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Temozolomide (TMZ) is a chemotherapy drug often used to treat glioblastoma, the most aggressive form of cancer that begins in the brain. This cancer is extremely difficult to treat because it usually recurs even after extensive surgery, chemotherapy, and radiation.
TMZ was developed at Aston University (Birmingham, UK) more than 20 years ago. In 1999, the US Food and Drug Administration granted approval to Merck to market it under the trade name Temodar for treating glioblastoma and refractory anaplastic astrocytoma. It is available in capsule and injectable forms.
TMZ’s mode of action is alkylation, which causes serious side effects such as reduction in blood cells, weakening of the immune system, and secondary cancers. Only a small portion of administered TMZ enters the brain, making most of it free to cause problems in other parts of the body.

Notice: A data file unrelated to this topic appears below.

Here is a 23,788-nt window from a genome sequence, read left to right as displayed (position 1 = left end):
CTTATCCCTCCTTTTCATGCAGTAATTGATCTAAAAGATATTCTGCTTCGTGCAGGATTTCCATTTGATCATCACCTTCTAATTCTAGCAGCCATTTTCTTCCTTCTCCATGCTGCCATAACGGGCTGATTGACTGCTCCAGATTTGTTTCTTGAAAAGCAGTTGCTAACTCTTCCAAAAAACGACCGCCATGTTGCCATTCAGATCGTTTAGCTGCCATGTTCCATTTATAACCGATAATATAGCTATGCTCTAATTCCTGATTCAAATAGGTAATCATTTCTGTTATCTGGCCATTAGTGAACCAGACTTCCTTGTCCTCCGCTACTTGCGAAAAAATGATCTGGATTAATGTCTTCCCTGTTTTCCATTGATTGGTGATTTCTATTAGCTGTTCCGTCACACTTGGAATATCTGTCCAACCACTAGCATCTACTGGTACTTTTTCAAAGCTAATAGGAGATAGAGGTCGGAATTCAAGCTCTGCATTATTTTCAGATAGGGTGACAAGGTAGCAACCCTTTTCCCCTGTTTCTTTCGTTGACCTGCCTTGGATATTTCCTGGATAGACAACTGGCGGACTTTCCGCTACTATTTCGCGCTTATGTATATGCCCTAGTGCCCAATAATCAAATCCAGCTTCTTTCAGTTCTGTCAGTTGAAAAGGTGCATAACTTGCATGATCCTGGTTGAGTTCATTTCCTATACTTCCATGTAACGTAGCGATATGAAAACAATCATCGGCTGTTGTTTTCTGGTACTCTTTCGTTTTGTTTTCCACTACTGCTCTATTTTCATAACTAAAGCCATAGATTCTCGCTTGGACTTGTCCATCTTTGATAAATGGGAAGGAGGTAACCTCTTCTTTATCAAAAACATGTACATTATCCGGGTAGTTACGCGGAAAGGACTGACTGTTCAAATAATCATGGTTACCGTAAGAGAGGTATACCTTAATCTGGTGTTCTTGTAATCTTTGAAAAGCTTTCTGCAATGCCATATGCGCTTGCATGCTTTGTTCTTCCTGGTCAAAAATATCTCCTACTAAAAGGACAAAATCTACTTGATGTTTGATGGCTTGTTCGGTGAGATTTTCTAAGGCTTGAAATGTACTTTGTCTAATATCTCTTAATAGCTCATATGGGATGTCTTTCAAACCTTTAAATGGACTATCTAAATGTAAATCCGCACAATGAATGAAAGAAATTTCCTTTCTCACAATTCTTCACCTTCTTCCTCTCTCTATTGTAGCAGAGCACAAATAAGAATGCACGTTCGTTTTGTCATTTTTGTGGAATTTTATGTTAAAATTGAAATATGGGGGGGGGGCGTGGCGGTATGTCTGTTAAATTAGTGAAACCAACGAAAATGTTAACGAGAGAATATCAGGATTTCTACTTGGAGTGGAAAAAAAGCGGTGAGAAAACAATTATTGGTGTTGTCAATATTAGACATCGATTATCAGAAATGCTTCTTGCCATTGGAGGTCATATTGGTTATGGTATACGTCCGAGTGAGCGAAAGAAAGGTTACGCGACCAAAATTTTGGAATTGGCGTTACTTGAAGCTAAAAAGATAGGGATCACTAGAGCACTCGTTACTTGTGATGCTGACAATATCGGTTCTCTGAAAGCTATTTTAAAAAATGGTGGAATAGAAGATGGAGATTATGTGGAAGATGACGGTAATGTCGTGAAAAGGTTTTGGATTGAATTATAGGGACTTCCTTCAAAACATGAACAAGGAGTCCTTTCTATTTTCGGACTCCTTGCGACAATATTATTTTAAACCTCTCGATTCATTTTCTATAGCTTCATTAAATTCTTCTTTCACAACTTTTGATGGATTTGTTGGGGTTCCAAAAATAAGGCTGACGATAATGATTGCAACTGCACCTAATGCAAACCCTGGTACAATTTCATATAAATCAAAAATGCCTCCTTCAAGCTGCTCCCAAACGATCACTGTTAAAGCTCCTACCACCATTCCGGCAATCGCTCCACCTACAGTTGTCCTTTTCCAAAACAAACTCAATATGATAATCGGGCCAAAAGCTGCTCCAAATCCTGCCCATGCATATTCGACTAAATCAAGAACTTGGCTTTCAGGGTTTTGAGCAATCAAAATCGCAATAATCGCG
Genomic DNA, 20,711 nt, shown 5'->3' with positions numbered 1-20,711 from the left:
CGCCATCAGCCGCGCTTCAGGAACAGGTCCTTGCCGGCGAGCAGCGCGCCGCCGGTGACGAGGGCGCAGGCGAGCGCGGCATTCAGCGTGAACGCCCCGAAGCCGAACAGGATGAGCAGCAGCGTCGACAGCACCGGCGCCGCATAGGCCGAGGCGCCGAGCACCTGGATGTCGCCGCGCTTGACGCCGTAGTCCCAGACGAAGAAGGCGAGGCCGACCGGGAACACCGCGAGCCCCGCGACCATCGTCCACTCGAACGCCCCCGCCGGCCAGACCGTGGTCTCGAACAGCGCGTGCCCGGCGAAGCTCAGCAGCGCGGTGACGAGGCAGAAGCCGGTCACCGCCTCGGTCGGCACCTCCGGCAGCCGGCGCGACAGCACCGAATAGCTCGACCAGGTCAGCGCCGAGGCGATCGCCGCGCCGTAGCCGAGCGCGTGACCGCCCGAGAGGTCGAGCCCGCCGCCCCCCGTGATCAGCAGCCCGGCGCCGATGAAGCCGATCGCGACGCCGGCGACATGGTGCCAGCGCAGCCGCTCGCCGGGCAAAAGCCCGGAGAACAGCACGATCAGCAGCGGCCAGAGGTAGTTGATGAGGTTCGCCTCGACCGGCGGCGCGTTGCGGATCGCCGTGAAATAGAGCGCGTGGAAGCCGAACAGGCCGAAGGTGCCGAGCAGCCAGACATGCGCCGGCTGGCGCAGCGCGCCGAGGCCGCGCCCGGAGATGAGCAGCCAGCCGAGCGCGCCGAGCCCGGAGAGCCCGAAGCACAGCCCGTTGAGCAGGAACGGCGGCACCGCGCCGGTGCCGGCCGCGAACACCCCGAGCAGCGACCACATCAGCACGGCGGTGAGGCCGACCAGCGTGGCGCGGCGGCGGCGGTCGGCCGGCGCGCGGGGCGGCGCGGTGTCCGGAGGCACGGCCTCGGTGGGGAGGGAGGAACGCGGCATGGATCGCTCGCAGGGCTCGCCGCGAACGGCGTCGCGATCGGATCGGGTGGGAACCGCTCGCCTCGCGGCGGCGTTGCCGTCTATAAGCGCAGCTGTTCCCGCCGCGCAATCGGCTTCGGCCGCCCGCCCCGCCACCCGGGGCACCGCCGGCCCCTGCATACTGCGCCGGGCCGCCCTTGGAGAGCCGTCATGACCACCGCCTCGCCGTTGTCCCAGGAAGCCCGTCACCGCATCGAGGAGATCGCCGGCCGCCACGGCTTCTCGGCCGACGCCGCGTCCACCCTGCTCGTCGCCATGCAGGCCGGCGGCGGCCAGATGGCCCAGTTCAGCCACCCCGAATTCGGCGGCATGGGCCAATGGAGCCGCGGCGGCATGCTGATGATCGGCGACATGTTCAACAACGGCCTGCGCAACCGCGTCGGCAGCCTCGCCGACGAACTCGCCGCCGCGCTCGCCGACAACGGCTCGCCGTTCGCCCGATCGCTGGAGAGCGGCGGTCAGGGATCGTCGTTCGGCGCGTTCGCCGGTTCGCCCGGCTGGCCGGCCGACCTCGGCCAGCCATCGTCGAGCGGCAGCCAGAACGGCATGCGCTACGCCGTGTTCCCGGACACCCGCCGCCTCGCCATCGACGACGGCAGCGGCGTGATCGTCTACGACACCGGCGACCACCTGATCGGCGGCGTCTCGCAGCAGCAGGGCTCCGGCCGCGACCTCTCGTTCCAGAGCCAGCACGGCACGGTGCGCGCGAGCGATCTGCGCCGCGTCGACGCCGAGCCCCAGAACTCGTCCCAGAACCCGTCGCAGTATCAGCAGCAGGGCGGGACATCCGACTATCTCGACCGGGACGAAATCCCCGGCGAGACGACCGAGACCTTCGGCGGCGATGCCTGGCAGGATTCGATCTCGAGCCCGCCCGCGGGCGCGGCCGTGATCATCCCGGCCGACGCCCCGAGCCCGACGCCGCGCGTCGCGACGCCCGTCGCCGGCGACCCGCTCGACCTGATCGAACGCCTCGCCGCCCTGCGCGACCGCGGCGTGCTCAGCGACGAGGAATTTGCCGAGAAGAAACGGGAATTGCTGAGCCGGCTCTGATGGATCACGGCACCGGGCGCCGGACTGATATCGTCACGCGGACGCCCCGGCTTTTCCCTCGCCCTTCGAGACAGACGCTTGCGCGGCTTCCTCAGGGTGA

Now, Paul J. Hergenrother and colleagues at the University of Illinois (Urbana–Champaign) report that a modification to TMZ’s structure makes it easier for the drug to penetrate the blood–brain barrier. When the team replaced the molecule’s amide group with a methyl ketone group, the percentage of the drug that entered the central nervous system in mice increased from 8% to 69%.
In a mouse model of glioblastoma, treatment with the modified drug (K-TMZ) increased survival indefinitely. The researchers’ next step is to test K-TMZ on larger glioblastoma-affected animals.
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